Tag Archives: documentary film

Hometown Journalism in Siouxland, The Storm Lake Times, Sioux City

14 Oct
Storm Lake Times Editor Art Cullen speaks to the audience, attending the Heartland Forum which is focused on the family farmer and rural Iowa issues, prior to the introduction of a few Democratic candidates campaigning in Iowa for the office of President, at the Schaller Memorial Chapel on the campus of Buena Vista University in Storm Lake, Iowa Saturday, March 30, 2019. (photo by Jerry L Mennenga©)

Recently attending the Sioux City International Film Festival in Siouxland where a variety of short films: animation, documentary, comedy, etc., are shown, the feature film was a documentary about small town journalism, and the place it occupies in a community and the real threat of what is loss when that voice disappears.

The Cullen family, Delores, left, Tom, center and Art, right, share a laugh while answering questions from the audience at a screening of the film Storm Lake – The Documentary primarily focused on Pulitzer Prize winner Art Cullen, writer and columnist for the Storm Lake Times owned and operated by his family, Thursday, 30 Sept., 2021. (photo by Jerry L Mennenga©)

A screen grab at a screening of the film Storm Lake – The Documentary primarily focused on Pulitzer Prize winner Art Cullen, writer and columnist for the Storm Lake Times owned and operated by his family, Thursday, 30 Sept., 2021. (photo by Jerry L Mennenga©)

Art Cullen answering questions from the audience along with his wife, Delores and son Tom, not seen, at a screening of the film Storm Lake – The Documentary primarily focused on Pulitzer Prize winner Art Cullen, writer and columnist for the Storm Lake Times owned and operated by his family, Thursday, 30 Sept., 2021. (photo by Jerry L Mennenga©)

Having worked for a number of small daily newspapers over the last couple of decades it was a story I am all too familiar with, and saddened, that these kinds of newspapers are struggling to just stay in existence, as are many of the locally owned “mom and pop” stores that support them. Some might say at times a love/hate kind of relationship, but something all mutually benefit from.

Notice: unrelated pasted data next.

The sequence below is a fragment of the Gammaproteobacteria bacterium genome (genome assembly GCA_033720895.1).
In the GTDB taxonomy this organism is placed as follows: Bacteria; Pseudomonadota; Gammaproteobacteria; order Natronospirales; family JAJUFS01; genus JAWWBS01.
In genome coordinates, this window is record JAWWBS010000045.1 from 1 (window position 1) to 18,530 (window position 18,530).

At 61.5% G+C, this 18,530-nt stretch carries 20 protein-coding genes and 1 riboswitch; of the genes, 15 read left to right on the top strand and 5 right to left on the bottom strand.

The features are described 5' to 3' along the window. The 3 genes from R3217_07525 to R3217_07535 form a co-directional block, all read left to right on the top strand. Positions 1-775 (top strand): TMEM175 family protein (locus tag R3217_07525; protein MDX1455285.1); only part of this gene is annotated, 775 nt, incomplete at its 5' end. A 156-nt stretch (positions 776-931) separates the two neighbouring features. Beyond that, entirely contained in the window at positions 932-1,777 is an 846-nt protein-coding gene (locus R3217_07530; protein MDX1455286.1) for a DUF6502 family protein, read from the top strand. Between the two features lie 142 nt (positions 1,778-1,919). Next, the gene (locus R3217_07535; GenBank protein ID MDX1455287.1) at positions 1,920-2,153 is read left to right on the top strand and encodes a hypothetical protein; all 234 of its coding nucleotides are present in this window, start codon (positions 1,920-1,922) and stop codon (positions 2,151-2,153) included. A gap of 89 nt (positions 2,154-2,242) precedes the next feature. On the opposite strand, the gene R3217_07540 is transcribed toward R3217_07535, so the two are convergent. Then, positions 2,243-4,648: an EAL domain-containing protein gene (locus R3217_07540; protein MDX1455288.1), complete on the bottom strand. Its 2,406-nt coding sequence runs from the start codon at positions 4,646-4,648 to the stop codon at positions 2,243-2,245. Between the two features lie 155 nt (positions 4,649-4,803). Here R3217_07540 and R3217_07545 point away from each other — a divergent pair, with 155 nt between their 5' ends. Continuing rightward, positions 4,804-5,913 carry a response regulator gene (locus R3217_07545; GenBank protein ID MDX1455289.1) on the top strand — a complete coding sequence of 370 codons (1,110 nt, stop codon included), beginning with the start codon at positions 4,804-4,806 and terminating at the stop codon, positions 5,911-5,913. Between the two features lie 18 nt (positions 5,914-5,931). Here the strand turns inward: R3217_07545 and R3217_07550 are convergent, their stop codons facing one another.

The “star” of the film is the writer/editor Art Cullen, who won a Pulitzer Prize for editorial writing that takes on the “more powerful, well heeled and moneyed folk than the common Joe.

A screen grab at a screening of the film Storm Lake – The Documentary primarily focused on Pulitzer Prize winner Art Cullen, writer and columnist for the Storm Lake Times owned and operated by his family, Thursday, 30 Sept., 2021. (photo by Jerry L Mennenga©)

A screen grab at a screening of the film Storm Lake – The Documentary primarily focused on Pulitzer Prize winner Art Cullen, writer and columnist for the Storm Lake Times owned and operated by his family, Thursday, 30 Sept., 2021. (photo by Jerry L Mennenga©)

The Storm Lake Times is a family produced publication where most all report, write and produce the twice weekly paper. All play a role, large and small, because for small town publications it truly takes a village to survive and no job is too small that needs to be done. And the large ones are there for tackling and making a difference.

A screen grab of the trailer for the film Storm Lake – The Documentary primarily focused on Pulitzer Prize winner Art Cullen, writer and columnist for the Storm Lake Times owned and operated by his family, Thursday, 30 Sept., 2021. (photo by Jerry L Mennenga©)

A screen grab of the trailer for the film Storm Lake – The Documentary primarily focused on Pulitzer Prize winner Art Cullen, writer and columnist for the Storm Lake Times owned and operated by his family, Thursday, 30 Sept., 2021. (photo by Jerry L Mennenga©)

A screen grab of the trailer for the film Storm Lake – The Documentary primarily focused on Pulitzer Prize winner Art Cullen, writer and columnist for the Storm Lake Times owned and operated by his family, Thursday, 30 Sept., 2021. (photo by Jerry L Mennenga©)

A screen grab of the trailer for the film Storm Lake – The Documentary primarily focused on Pulitzer Prize winner Art Cullen, writer and columnist for the Storm Lake Times owned and operated by his family, Thursday, 30 Sept., 2021. (photo by Jerry L Mennenga©)